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Will rotating magnets slow down one another when interacting?

Two discs are spinning. Both have separate magnets attached. Disc one has a diameter of $8~\mathrm{cm}$ and disc two has a diameter of $4 ~\mathrm{cm}$.

The discs rotate in opposite directions. Disc one spins anti-clockwise and disc two spins clockwise. Both interacting magnets travel at the same speed and are attracted to one another. At the points shown in the diagram below, will the separate magnets slow down or speed up one another before reaching a point in which separation is forced by the rotational path of the separate discs?

Disc 1. = Anti-clockwise

Disc 2. = Clockwise

X= Permanent magnet

Z= Electromagnet

enter image description here

In the 1st image, the magnets are coming together, travelling at the same speed. However for $45^{\circ}$ X travels Z travels $90 ^{\circ}$ due to the size of the attached discs. Z is $90^{\circ}$ from the magnets confluence point (the point at which magnets are the closest together) and X is accordingly $45^{\circ}$ away. At this point the magnets begin to attract one another.

enter image description here

In the 2nd image the magnets are now attempting to attract each other and would otherwise stop or interrupt the rotation of the discs but the electromagnet Z turns off and the attraction presumably ceases. So presuming I haven't forgotten anything, can the magnets pass one another without an issue?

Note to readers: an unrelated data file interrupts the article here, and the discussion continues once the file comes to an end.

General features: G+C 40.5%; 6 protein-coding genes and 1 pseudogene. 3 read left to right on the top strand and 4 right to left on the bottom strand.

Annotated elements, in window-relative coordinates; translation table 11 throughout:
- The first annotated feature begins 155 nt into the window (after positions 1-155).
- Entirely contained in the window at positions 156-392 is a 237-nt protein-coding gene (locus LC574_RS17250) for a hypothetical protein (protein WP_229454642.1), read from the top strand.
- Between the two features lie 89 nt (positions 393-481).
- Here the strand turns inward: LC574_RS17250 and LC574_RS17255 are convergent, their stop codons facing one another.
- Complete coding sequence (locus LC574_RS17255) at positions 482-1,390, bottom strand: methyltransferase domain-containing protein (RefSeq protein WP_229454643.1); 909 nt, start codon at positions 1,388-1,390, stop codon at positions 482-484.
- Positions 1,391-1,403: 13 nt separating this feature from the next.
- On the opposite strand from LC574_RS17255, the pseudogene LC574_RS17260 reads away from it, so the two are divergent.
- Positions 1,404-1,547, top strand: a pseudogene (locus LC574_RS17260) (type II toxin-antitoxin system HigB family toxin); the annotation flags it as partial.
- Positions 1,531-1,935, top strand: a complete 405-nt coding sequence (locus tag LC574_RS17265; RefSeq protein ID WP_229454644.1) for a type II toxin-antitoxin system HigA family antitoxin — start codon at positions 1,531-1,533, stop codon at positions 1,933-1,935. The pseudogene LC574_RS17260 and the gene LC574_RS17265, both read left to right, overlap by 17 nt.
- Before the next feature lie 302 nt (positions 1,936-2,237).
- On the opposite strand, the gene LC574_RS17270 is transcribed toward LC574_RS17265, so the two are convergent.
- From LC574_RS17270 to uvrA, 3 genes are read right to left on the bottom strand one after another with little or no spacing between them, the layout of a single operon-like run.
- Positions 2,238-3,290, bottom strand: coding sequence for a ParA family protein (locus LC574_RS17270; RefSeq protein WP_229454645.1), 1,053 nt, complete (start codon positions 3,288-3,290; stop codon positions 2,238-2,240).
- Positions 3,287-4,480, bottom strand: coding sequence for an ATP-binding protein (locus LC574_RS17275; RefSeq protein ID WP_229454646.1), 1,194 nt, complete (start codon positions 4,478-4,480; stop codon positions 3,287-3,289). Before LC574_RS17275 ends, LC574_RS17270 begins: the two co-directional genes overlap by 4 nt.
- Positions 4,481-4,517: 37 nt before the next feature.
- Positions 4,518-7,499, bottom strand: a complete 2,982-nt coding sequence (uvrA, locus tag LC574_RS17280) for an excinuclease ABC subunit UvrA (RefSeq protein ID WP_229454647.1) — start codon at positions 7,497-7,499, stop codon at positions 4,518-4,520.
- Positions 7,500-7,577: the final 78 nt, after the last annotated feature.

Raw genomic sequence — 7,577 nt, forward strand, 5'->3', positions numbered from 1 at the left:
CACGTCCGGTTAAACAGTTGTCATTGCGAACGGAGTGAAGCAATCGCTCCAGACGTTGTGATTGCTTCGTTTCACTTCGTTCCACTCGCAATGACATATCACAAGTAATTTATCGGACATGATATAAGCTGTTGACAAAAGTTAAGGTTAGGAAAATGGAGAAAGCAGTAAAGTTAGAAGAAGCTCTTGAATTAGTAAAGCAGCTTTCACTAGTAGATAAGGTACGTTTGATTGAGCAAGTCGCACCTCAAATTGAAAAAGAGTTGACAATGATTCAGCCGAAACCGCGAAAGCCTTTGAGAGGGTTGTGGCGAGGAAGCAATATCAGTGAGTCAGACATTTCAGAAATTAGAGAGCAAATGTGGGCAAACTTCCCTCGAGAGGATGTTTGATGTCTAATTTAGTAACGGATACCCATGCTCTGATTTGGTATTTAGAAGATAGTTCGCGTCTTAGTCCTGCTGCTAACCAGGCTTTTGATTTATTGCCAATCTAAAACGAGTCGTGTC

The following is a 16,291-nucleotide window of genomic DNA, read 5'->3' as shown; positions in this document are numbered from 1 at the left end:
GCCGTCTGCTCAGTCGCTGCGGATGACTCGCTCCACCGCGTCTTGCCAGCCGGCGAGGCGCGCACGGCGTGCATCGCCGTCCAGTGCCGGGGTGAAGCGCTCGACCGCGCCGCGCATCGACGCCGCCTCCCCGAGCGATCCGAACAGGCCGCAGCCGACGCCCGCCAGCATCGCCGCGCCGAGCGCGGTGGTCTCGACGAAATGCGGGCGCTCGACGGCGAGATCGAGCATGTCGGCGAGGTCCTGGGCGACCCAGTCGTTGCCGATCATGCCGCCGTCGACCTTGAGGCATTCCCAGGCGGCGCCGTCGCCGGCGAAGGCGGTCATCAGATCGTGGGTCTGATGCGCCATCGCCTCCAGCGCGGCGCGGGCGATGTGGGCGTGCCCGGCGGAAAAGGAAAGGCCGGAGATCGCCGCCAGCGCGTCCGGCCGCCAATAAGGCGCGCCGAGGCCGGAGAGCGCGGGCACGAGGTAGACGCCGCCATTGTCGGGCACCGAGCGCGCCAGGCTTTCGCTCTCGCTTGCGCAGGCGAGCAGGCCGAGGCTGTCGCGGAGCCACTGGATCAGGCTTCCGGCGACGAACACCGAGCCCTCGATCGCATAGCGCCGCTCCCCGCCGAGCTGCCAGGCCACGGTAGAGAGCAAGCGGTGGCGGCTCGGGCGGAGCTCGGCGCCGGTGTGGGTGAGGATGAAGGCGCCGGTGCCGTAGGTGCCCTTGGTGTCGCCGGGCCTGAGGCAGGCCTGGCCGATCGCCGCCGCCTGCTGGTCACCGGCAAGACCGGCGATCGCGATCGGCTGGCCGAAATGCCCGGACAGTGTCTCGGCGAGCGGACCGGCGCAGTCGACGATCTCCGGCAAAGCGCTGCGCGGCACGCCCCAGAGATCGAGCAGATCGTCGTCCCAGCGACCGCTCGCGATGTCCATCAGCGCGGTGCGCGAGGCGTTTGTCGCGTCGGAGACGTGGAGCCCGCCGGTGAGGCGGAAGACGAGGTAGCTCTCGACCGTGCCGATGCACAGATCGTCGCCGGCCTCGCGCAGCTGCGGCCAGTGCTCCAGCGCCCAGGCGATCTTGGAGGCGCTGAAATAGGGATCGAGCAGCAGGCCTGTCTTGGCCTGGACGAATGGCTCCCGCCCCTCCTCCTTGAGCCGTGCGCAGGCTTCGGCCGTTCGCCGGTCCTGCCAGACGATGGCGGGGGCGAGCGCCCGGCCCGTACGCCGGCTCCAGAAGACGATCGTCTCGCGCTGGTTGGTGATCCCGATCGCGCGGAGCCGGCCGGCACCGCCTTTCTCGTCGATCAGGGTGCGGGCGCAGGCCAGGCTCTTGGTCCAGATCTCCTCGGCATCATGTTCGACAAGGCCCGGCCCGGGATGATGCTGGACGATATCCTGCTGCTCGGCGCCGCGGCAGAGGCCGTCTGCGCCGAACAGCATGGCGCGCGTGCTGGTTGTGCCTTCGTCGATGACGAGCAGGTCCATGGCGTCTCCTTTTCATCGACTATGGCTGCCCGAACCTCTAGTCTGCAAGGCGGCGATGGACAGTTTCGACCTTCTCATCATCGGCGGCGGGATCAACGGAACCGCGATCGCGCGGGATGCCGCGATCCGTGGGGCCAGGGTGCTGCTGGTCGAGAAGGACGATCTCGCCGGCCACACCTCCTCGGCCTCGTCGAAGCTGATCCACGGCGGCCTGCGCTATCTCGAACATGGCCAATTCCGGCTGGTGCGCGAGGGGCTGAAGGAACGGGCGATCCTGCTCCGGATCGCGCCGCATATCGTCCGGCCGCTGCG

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2 Answers 2

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Switching the electromagnet on and off at appropriate times will make the arrangement into a (not particularly efficient) electric motor.

In order to use it to spin up the disks -- or just overcome the friction in the bearings for an extended time -- you will find that the electromagnet requires slightly more electric energy deposited into it in order to get it to turn on, than it delivers back to your electric circuit when you turn it off. The missing energy has gone to accelerate the disks (and some of it also lost as heat and electromagnetic radiation).

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  • $\begingroup$ I agree. This is far from being an efficient device, but it will indeed work as an electric motor, using of course at least as much electrical energy than it produces kinetic energy is the disks. $\endgroup$
    – Alfred
    Nov 1, 2019 at 16:03
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In answer to your 1st question, whether the magnets attract or repel depends on how their poles are oriented with respect to each other. However, as they pass the confluence point C (ie position in 2nd image) the interaction will overall have no effect on the speed of the discs. For example, N & S poles approaching each other will attract and accelerate the discs, but as they pass the attraction will decelerate them back to their original speed.